4. Modernize the parole decision-making process.

5. In partnership with the Missouri Department of Mental Health, establish the Justice Reinvestment Initiative Treatment Pilot (JRITP) as a community-based substance use treatment system for people in the criminal justice system that provides comprehensive services for individuals on supervision who are at high risk for revocation.

6. Improve the experience of victims of crime by removing compensation eligibility barriers, improving victim notification services, and improving the processing of Sexual Assault Forensic Evidence (SAFE) kits.

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Impacts of Legislation

Missouri has met and exceeded early implementation projections in Justice Reinvestment Initiative priority policy areas. The prison population continued to decline following the implementation of sentencing changes in 2017 and Justice Reinvestment Initiative reforms in 2018. The Missouri Parole Board completed an overhaul of its decision-making processes in 2019. The substance use treatment program pilot (JRITP) has transitioned into a sustained community program, renamed the Improving Community Treatment Success (ICTS) program, with 7 providers serving individuals in 10 locations across the state currently. An additional 2 sites launched in 2021, in Camden and Miller counties.

Public Safety Impacts

The efforts associated with the JRI reforms of 2018 to reduce violent crime across the state contributed to a decline in crime rates. However, the COVID-19 pandemic reversed some of the promising trends, particularly in homicides and aggravated assaults. In fact, across nearly all states in the country, the pandemic was marked by an increase in homicides and assaults in both 2020 and 2021.

The DOC adopted a new risk instrument, the Ohio Risk Assessment System (ORAS) both inside state prisons and with community supervision training staff, completing assessments for more than 80 percent of the DOC population by June 2020. The DOC also implemented evidence-based programs to improve its overall operations. While it will take more time before the impact of investments in the behavioral health treatment of individuals in the criminal justice system can be quantified, early results from the ICTS program and the repurposing of CSCs suggest that participants benefit from the targeted and intensive programming. Additionally, the Office of the Governor and the Missouri legislature continue to be impressed by the ICTS program and its collaborative approach to improving success for people on supervision. Both branches of government are interested in further expansion.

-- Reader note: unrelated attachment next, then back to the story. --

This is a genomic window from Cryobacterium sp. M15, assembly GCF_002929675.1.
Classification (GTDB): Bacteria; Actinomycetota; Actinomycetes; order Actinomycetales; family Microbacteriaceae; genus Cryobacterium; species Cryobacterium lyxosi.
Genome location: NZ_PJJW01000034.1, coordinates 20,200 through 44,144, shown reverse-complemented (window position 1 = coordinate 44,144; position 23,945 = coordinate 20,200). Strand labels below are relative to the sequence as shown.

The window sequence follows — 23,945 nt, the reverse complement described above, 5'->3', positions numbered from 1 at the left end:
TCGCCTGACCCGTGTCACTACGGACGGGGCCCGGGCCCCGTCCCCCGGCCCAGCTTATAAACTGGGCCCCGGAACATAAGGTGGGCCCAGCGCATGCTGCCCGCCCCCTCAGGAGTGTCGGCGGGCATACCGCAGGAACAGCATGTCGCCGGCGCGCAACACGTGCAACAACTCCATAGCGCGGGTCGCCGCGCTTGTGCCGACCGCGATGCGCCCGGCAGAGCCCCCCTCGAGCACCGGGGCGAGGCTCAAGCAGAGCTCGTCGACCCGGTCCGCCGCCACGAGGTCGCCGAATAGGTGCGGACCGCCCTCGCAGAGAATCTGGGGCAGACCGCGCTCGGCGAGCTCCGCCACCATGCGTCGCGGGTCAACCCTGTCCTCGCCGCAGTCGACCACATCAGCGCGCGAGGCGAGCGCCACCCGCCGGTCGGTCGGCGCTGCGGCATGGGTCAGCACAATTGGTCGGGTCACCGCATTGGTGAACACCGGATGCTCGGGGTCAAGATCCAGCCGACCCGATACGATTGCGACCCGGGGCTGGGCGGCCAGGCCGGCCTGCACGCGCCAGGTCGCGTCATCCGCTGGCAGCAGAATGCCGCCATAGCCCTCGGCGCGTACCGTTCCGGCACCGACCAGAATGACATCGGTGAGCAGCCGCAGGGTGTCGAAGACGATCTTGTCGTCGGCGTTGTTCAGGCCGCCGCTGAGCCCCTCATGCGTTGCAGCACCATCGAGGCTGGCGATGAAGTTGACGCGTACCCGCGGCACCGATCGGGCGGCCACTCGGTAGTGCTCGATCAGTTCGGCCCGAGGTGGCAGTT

Missouri Prison Population: Actual and Projected, 2010–2023¹

figure 1

Much of the decline in the prison population can be attributed to sentencing changes passed in 2014 and implemented in 2017. The impact of these sentencing changes was most pronounced in 2018 and 2019. Specific JRI policies intended to reduce revocations to prison are having some effect in reducing the prison population, but it is not possible to distinguish the JRI policy impacts from the COVID-19 impacts. Pandemic-related changes to court functions and supervision practices in 2020 and 2021 combined to produce a historically low state prison population.